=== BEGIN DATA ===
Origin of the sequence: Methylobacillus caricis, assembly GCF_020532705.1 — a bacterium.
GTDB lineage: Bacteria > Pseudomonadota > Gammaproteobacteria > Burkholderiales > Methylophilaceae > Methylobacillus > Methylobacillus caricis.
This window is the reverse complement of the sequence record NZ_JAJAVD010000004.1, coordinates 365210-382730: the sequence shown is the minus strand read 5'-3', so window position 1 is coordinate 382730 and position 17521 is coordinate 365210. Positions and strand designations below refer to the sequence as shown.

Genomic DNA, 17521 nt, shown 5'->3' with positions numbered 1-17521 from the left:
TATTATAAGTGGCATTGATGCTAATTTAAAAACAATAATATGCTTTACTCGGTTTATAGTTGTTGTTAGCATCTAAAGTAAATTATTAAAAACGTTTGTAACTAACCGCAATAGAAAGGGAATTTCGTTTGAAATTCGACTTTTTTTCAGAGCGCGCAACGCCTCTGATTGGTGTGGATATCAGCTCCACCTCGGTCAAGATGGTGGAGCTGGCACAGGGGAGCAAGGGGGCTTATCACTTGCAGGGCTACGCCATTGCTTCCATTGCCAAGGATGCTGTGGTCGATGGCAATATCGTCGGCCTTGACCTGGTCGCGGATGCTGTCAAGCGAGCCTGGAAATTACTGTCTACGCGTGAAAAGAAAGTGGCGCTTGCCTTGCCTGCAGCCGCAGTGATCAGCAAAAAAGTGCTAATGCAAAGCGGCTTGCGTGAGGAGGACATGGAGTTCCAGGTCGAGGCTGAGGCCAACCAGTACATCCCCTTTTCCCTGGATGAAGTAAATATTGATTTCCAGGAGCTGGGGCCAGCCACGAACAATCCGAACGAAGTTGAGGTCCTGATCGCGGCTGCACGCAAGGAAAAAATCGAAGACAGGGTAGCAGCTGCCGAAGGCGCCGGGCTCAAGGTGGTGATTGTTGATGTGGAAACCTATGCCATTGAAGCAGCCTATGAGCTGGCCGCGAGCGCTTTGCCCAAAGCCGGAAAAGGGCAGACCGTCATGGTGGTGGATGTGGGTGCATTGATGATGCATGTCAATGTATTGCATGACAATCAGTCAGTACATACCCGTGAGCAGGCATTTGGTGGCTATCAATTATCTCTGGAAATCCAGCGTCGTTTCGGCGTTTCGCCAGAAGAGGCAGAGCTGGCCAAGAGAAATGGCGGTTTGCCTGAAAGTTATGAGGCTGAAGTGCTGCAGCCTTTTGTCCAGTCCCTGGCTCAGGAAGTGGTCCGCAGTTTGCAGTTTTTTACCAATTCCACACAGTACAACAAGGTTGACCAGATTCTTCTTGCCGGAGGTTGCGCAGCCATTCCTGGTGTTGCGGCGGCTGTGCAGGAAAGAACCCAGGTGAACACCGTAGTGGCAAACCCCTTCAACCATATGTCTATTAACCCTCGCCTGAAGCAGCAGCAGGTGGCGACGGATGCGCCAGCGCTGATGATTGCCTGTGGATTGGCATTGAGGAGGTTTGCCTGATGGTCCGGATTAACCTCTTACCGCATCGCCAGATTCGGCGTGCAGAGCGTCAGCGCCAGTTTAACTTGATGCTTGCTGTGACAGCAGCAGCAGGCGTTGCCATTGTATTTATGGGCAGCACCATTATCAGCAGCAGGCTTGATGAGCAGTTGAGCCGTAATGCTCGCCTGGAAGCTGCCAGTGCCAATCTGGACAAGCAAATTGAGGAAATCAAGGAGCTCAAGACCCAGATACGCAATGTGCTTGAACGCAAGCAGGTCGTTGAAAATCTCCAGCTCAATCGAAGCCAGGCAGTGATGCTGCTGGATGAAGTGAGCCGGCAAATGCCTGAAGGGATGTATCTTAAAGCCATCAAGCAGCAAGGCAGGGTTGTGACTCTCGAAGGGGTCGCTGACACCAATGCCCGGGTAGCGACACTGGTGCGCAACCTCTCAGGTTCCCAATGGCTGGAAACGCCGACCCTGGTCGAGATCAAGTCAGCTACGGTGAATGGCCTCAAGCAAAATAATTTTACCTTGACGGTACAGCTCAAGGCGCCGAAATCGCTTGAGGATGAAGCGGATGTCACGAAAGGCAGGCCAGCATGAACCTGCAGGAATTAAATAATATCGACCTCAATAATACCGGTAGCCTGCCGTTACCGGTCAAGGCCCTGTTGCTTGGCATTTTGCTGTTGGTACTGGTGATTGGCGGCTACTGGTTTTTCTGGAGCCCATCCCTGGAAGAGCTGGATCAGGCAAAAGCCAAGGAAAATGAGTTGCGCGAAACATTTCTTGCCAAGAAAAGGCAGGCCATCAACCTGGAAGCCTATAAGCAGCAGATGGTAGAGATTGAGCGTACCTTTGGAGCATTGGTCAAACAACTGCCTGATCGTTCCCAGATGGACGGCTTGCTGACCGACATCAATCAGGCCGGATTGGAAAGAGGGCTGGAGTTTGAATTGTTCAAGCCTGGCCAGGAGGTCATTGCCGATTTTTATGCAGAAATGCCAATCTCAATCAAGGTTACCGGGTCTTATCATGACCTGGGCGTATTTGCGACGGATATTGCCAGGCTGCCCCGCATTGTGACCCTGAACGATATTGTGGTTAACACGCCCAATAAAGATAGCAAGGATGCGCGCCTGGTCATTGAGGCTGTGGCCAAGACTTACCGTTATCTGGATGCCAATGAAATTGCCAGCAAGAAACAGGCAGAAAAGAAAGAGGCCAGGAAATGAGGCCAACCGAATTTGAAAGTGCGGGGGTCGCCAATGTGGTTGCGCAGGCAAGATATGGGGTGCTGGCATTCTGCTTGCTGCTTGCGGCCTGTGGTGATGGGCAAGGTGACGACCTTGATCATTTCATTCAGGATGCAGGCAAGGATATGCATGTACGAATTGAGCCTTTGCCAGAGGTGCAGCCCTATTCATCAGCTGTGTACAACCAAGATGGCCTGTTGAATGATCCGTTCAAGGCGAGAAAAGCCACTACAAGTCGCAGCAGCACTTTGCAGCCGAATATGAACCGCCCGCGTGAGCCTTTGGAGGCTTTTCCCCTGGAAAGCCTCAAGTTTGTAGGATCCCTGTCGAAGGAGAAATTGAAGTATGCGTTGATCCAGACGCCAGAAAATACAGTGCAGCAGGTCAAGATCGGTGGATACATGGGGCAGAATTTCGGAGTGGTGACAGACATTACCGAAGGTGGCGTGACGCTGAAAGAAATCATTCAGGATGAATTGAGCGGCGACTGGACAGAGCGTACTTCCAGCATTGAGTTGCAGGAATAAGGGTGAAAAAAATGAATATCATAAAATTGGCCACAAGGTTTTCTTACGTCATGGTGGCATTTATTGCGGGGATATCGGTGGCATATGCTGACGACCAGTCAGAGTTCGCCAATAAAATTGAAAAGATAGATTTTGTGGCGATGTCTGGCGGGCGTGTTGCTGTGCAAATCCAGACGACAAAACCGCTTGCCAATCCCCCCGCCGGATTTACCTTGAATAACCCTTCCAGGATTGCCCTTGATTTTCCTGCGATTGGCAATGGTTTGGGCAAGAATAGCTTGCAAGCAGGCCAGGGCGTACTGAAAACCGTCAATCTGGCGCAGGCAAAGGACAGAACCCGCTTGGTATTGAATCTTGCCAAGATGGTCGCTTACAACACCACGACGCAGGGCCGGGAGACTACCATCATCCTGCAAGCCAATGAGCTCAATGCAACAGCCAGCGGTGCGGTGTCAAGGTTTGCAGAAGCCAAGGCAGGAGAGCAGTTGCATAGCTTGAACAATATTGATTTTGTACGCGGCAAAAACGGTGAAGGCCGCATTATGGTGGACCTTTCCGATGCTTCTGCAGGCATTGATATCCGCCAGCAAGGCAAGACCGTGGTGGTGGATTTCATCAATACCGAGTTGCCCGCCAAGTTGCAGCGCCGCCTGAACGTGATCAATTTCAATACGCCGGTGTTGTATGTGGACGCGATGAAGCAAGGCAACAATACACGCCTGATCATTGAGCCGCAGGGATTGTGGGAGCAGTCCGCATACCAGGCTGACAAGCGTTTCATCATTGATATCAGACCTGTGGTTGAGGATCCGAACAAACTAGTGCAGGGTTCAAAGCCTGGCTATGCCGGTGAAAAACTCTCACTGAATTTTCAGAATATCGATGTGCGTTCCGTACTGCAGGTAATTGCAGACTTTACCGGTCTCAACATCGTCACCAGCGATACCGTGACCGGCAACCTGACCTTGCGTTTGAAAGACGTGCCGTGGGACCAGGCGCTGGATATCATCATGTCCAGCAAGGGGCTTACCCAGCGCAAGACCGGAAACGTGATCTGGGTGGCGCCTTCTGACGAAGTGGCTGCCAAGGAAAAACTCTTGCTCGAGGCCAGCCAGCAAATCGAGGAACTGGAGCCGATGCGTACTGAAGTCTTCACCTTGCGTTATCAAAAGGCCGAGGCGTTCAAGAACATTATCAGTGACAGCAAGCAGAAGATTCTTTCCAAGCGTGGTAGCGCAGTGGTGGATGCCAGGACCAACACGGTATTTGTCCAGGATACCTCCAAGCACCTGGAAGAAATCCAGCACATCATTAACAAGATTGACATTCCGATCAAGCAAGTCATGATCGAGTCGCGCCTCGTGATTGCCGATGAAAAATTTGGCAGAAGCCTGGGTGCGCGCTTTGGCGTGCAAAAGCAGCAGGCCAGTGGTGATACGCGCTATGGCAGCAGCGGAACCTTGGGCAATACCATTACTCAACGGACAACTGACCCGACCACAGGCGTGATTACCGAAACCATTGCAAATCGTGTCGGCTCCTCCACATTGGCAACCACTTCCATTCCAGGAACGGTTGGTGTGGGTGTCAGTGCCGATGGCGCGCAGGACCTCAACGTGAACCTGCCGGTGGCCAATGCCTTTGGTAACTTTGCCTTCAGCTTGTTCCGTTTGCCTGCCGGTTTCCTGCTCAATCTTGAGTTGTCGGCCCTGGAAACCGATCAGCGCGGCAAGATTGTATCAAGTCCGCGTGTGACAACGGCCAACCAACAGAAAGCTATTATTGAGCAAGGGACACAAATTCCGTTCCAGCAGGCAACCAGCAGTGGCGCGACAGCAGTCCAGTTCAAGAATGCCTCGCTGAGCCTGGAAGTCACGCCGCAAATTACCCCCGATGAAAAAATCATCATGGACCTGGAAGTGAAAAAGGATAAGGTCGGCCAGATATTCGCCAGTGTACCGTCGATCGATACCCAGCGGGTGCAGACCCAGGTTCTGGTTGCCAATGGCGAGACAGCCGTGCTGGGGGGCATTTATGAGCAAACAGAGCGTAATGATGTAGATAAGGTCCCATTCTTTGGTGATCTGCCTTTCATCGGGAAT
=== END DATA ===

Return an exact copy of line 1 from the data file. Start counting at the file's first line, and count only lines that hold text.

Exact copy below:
Origin of the sequence: Methylobacillus caricis, assembly GCF_020532705.1 — a bacterium.